Badri Chapagain, the district health officer of Jumla, received a phone call as we finished dinner in his quarters last month. The hospital was summoning him to confirm the cause of death of a suspected suicide.
Next day, reports on Radio Karnali and bajar talk revealed that an ex-Maoist, Sagar, had hanged himself in the room where his wife was sleeping. Sagar's suicide echoed the distress of the many mental patients we saw at a three-day health camp in Jumla organised by the district health office and World Vision at the request of CPN-M leaders to coincide with their Karnali exhibition. With the flag of the Maoist Republican People's Health Movement fluttering above us, we examined cadres and locals suffering from anxiety, depression, post-traumatic stress disorder (PTSD), and other psychiatric problems.
As in the rest of the country, Jumla lacks a basic mental health infrastructure. The approximately 30 psychiatrists in Nepal are all in major cities. Few health post workers have training in mental illness. Psychiatric medications are rare outside urban centres. Most psychiatric patients in the Jumla health camp will need to get their medications from Nepalganj.
The tremendous burden of mental illness in rural Nepal makes the lack of services more worrying. Even before the conflict, rates of mental illness were high. In 2000, 38 percent of women and 24 percent of men in Jumla suffered from depression. Conflict has only exacerbated the mental health crises. Eighty percent of internally displaced people in the midwest suffer from depression, while 55 percent have PTSD. Recent research by Transcultural Psychosocial Organisation Nepal has found that 60 percent of child soldiers have high levels of PTSD symptoms, while 33 percent of children never associated with armed groups have elevated symptoms.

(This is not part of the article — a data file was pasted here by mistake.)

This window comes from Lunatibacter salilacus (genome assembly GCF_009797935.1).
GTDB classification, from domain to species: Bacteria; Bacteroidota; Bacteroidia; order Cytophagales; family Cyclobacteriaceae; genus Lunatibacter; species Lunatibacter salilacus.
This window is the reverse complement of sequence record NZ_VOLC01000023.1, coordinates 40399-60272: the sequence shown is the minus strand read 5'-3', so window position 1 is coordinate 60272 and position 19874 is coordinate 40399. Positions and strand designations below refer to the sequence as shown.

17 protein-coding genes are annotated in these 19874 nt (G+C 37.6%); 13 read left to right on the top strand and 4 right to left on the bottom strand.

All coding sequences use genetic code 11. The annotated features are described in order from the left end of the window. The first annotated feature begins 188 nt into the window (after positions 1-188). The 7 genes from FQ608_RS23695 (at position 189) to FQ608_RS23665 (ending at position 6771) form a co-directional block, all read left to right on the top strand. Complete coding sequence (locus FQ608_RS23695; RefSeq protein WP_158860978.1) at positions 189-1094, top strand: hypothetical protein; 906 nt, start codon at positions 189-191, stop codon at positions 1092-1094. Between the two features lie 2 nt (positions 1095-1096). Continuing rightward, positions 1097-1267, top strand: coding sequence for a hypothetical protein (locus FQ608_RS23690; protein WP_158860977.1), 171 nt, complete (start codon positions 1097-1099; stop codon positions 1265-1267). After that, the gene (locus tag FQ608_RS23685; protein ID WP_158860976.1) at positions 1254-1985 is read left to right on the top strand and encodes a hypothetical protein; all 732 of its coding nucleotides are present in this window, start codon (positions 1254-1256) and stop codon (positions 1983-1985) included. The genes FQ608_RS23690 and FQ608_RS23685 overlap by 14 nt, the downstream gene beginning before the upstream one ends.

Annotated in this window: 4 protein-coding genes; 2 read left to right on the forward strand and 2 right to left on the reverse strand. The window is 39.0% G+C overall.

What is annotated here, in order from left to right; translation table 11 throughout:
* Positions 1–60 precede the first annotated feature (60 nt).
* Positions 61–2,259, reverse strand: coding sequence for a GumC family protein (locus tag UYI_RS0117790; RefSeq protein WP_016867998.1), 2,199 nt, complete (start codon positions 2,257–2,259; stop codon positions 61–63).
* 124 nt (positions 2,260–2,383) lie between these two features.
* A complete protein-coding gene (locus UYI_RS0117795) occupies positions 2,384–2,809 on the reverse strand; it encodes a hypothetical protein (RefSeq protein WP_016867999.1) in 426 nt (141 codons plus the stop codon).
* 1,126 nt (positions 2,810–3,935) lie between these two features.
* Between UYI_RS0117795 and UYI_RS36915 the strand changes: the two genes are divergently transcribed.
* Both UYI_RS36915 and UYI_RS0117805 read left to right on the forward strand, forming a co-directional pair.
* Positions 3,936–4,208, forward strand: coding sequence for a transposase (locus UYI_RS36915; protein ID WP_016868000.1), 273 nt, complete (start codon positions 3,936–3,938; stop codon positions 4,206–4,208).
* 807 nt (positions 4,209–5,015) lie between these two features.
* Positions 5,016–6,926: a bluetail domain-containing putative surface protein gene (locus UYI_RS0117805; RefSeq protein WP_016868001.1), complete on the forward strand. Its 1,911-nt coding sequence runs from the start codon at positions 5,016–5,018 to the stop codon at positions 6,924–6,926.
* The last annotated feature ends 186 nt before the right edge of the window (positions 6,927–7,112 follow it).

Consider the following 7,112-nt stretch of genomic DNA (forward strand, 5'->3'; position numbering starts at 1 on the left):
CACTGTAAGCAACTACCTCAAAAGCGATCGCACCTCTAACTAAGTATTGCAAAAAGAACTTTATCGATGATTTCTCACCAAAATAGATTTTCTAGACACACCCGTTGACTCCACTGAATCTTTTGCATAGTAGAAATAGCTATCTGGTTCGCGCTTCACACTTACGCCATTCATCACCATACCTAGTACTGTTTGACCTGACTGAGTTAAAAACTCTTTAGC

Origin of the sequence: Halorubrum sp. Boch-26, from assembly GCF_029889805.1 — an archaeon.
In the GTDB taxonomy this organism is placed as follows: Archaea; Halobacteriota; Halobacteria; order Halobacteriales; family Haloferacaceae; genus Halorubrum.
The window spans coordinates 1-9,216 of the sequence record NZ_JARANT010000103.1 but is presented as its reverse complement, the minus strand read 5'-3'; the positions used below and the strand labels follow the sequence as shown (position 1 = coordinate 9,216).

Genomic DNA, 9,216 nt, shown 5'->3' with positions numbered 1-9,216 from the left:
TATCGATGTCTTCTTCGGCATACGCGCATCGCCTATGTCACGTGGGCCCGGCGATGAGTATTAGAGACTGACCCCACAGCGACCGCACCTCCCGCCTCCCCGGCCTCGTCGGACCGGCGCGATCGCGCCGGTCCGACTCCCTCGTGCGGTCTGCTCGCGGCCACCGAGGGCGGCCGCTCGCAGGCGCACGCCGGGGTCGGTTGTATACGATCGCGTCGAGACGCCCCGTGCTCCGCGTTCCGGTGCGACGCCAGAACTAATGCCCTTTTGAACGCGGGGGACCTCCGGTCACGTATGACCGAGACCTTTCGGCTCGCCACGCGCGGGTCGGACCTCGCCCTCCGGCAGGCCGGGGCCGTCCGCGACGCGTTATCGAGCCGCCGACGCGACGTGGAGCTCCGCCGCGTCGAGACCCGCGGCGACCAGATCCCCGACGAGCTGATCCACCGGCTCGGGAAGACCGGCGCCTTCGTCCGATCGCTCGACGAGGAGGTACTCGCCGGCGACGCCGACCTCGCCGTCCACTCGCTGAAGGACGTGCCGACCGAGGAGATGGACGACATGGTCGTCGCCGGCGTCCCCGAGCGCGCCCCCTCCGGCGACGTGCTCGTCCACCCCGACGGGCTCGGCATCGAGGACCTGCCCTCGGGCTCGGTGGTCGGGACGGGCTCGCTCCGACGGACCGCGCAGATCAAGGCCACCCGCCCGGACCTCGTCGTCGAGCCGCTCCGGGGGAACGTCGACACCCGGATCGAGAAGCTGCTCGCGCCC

There is hope for addressing both conflict related and other mental health problems. The first step is raising awareness. Non- governmental psychosocial experts are training local staff in mental health issues but there is a worrying gap in awareness among professionals and Kathmandu-based staff. The stigma travels up to the level of donors; a colleague recently advised me not use the term 'mental health' in a proposal or the project would not be funded. A hospital administrator told a colleague, "It is worse to be a crazy doctor (a psychiatrist) than a crazy patient."
Chapagain in Jumla is an exception. The doctor says his most rewarding clinical experience is to see very depressed patients return to his clinic smiling, laughing, and interacting with their family after starting treatment. Health post staff need mental health knowledge as well. The previous Institute of Medicine and United Mission to Nepal Community Mental Health Program served this purpose, but the government now needs to increase funding for the training of community health workers.
Psychosocial counsellors are also needed. Jumla is fortunate to have two of them who, a recent study shows, reduced children's depression by 21 percent and PTSD by 31 percent. Sadly, with money running out, their counselling program is in jeopardy. Quality control is also crucial. Some NGO staff refer to themselves as psychosocial counsellors after only a weeklong orientation. Government and professional organisations should develop a certification system for the range of personnel acting in the mental health field.
The health camp in Jumla represents a step toward collaborative and beneficial care. Continued local activities are necessary. In addition, the donor and NGO community need to view mental health as a human right for which all persons should have access to services. We should be able to tell the families of Sagar and other women, men, and children with psychological distress that in the new Nepal suicide prevention, and other mental health services are priorities.
Brandon Kohrt is an MD-PhD candidate at Emory University and a research technical advisor to Transcultural Psychosocial Organisation Nepal (www.tponepal.org).